Pinki Sorcar, the little girl who emerged as the star of the 2008 Oscar winning documentary Smile Pinki, has just found another reason to grin.
The 11-year old, who was born with a cleft lip corrected through surgery, will get a chance to toss the coin at the Gentlemen’s Singles final
match at the prestigious Wimbledon tournament on July 7.
Smile Train, the organisation which provides free cleft surgery to thousands of poor children in developing countries, is the official charity partner for the Wimbledon tournament this year. The organisation nominated Pinki to perform the coin toss.
“As an organisation dependent on donations, any visibility helps. This is a good platform for us to tell the world who we are, what we do, how we use donors’ funds,” said Satish Kalra, chief programs officer, Smile Train.
Every year more than 170,000 children are born with cleft lip or palate. Most cannot speak or eat properly and worse, are often humiliated and isolated, especially in poverty-stricken, illiterate societies which see clefts as “curses”.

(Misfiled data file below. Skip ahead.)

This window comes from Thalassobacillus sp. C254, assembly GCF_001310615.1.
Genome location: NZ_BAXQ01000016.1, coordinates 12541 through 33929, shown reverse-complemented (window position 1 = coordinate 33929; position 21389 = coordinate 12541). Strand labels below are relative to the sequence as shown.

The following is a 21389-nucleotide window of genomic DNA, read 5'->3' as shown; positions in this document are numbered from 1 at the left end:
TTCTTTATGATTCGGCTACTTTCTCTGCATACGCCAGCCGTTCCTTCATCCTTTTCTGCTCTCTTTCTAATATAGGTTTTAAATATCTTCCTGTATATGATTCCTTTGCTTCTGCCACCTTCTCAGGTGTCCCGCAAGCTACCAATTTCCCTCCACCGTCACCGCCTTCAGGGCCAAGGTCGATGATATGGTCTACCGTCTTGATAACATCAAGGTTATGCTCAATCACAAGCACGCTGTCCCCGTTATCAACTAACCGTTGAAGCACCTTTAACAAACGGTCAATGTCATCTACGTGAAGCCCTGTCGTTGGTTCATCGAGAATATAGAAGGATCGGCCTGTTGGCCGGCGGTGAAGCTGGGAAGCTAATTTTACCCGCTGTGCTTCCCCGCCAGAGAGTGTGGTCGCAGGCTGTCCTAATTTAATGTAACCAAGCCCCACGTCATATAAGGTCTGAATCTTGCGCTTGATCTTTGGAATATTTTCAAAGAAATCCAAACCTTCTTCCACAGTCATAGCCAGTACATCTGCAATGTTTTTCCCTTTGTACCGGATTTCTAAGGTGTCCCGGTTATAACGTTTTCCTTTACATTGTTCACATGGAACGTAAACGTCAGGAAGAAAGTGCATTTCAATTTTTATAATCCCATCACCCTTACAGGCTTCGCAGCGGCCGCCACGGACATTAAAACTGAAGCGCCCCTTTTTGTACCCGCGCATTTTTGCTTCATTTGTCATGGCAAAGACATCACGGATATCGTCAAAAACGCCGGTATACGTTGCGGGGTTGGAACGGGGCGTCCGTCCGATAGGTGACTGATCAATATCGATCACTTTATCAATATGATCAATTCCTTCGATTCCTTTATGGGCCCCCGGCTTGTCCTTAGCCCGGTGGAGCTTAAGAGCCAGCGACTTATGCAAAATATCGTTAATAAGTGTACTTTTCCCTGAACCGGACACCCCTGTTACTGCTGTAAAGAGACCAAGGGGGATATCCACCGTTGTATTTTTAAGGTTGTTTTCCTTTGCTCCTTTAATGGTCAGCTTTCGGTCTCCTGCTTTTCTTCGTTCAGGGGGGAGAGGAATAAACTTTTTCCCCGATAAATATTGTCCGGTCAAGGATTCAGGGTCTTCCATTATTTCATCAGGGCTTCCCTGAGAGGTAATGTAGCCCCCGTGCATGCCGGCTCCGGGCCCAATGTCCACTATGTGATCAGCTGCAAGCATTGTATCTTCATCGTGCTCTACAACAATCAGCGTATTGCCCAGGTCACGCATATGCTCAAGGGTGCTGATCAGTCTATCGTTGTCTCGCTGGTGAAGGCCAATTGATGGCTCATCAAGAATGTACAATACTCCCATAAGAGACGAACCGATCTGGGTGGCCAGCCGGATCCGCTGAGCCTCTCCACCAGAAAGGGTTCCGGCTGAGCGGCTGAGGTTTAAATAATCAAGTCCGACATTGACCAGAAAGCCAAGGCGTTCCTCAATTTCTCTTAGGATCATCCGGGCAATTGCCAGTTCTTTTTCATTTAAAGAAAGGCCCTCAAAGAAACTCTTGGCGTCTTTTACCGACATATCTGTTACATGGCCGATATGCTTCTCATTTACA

Though one surgery costs $250 or roughly Rs. 14,000, even that is out of reach for patients in developing countries.
The Megan Mylan-directed Smile Pinki, shot in Varanasi and the villages of Uttar Pradesh, not only focused global attention on the problem of clefts, but showed how treatment can completely cure a child.
The documentary followed the then six-year-old Pinki’s transformation after plastic surgeon Dr Subodh Kumar Singh operated upon her.
Singh welcomes Pinki’s participation in Wimbledon, calling it a “wonderful opportunity” to raise awareness about the cause of cleft.
“After the Oscar win, we got a lot of patients referred by people who had heard about the documentary. This can further awareness about how well the treatment works and can encourage people to help such children,” he said.
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